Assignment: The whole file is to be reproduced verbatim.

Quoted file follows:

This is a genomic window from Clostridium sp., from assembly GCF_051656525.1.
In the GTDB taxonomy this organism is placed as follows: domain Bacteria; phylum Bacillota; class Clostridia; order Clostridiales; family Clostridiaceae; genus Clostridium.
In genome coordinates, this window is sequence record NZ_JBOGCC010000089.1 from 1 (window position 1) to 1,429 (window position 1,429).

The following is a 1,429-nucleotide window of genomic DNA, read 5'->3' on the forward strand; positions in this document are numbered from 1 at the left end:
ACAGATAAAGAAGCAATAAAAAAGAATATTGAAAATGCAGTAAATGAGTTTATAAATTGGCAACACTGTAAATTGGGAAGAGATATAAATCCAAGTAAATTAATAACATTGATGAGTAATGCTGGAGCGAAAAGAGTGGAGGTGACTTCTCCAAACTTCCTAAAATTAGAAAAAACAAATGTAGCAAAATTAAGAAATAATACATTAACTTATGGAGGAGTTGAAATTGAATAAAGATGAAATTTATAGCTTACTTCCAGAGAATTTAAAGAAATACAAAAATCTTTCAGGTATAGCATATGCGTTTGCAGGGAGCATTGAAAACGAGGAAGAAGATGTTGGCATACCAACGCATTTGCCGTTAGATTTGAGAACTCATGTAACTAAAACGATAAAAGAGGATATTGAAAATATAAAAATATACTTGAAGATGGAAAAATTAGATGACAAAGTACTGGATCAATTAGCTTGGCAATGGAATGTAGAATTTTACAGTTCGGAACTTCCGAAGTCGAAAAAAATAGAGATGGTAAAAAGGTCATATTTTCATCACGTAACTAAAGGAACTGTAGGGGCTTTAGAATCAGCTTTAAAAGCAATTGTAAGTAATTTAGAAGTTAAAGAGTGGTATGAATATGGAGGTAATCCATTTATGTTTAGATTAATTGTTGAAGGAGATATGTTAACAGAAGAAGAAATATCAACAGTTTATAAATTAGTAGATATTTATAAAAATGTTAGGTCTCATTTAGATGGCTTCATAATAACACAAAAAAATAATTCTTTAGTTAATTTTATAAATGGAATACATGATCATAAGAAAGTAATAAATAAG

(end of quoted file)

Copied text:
This is a genomic window from Clostridium sp., from assembly GCF_051656525.1.
In the GTDB taxonomy this organism is placed as follows: domain Bacteria; phylum Bacillota; class Clostridia; order Clostridiales; family Clostridiaceae; genus Clostridium.
In genome coordinates, this window is sequence record NZ_JBOGCC010000089.1 from 1 (window position 1) to 1,429 (window position 1,429).

The following is a 1,429-nucleotide window of genomic DNA, read 5'->3' on the forward strand; positions in this document are numbered from 1 at the left end:
ACAGATAAAGAAGCAATAAAAAAGAATATTGAAAATGCAGTAAATGAGTTTATAAATTGGCAACACTGTAAATTGGGAAGAGATATAAATCCAAGTAAATTAATAACATTGATGAGTAATGCTGGAGCGAAAAGAGTGGAGGTGACTTCTCCAAACTTCCTAAAATTAGAAAAAACAAATGTAGCAAAATTAAGAAATAATACATTAACTTATGGAGGAGTTGAAATTGAATAAAGATGAAATTTATAGCTTACTTCCAGAGAATTTAAAGAAATACAAAAATCTTTCAGGTATAGCATATGCGTTTGCAGGGAGCATTGAAAACGAGGAAGAAGATGTTGGCATACCAACGCATTTGCCGTTAGATTTGAGAACTCATGTAACTAAAACGATAAAAGAGGATATTGAAAATATAAAAATATACTTGAAGATGGAAAAATTAGATGACAAAGTACTGGATCAATTAGCTTGGCAATGGAATGTAGAATTTTACAGTTCGGAACTTCCGAAGTCGAAAAAAATAGAGATGGTAAAAAGGTCATATTTTCATCACGTAACTAAAGGAACTGTAGGGGCTTTAGAATCAGCTTTAAAAGCAATTGTAAGTAATTTAGAAGTTAAAGAGTGGTATGAATATGGAGGTAATCCATTTATGTTTAGATTAATTGTTGAAGGAGATATGTTAACAGAAGAAGAAATATCAACAGTTTATAAATTAGTAGATATTTATAAAAATGTTAGGTCTCATTTAGATGGCTTCATAATAACACAAAAAAATAATTCTTTAGTTAATTTTATAAATGGAATACATGATCATAAGAAAGTAATAAATAAG